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    • 3 years ago

       GYM

    • The Right To Education for Migrant Children:Policy Recommendations and Best Practices

      Consolidated Reply - Right to Education for Migrant Children: Policy Recommendations and Best Practices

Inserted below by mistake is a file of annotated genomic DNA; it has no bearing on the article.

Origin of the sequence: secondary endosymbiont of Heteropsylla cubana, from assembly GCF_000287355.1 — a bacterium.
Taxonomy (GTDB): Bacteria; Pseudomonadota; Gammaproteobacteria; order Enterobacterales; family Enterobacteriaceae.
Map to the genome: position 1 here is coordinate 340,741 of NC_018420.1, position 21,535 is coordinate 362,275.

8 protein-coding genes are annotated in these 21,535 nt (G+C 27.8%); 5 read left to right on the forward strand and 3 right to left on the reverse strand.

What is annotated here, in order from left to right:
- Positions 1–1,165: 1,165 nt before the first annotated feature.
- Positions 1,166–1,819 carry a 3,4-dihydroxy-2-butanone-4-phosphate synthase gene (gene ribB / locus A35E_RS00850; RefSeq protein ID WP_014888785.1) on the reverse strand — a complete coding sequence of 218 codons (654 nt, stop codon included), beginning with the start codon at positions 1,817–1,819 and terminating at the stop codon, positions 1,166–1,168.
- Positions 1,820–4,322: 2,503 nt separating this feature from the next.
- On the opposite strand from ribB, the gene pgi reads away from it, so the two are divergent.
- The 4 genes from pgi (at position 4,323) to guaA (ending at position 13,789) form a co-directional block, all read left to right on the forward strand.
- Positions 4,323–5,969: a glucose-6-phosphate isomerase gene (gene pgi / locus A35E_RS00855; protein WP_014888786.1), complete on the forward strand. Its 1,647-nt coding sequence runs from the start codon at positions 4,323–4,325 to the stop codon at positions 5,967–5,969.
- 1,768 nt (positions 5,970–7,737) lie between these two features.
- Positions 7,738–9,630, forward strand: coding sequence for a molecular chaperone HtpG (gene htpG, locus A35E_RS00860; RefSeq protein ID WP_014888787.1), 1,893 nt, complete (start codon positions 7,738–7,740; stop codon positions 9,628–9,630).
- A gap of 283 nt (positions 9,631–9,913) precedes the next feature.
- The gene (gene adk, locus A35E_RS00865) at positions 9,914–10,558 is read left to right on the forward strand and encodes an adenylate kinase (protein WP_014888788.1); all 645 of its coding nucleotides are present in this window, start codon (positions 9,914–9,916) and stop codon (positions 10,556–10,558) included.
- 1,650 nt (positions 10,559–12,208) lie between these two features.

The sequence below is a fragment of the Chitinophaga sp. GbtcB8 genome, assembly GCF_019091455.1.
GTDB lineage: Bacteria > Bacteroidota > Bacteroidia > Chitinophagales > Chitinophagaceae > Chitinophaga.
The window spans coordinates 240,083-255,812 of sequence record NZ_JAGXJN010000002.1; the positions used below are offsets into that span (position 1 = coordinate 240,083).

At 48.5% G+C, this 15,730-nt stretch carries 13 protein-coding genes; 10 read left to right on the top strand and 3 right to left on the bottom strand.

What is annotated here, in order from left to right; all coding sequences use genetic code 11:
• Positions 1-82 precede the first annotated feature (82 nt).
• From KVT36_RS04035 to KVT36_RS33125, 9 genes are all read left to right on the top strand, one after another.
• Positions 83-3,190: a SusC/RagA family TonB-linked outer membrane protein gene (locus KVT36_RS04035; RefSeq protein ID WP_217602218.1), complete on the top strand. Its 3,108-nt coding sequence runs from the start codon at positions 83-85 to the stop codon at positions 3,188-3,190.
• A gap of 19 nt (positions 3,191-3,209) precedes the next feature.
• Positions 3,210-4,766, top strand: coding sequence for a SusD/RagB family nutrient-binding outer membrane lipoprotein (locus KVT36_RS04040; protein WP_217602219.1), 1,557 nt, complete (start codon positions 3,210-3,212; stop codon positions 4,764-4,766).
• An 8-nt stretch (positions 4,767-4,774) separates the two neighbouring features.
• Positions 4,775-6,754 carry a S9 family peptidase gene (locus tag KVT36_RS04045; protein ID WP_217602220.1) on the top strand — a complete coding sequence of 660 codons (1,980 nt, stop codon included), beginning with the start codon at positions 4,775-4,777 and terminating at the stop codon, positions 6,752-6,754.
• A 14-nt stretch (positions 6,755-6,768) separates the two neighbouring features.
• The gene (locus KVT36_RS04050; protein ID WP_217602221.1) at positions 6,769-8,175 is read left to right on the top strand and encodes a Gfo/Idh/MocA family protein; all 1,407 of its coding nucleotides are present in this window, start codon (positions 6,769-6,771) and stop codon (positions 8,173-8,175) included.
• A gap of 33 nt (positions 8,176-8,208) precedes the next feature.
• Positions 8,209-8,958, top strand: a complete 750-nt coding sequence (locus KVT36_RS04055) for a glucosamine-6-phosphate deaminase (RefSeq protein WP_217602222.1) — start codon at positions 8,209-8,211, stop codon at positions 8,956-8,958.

Children are the most unrecognized and vulnerable groups among internal migrants, migrating alone or with their families. Migrant children often lose access to basic entitlements, miss out on schooling and are subject to health and security risks. Child migrants forgo critical inputs necessary for their physical, psychological and intellectual development during their formative years. This has an irreversible impact on their emotional and cognitive development.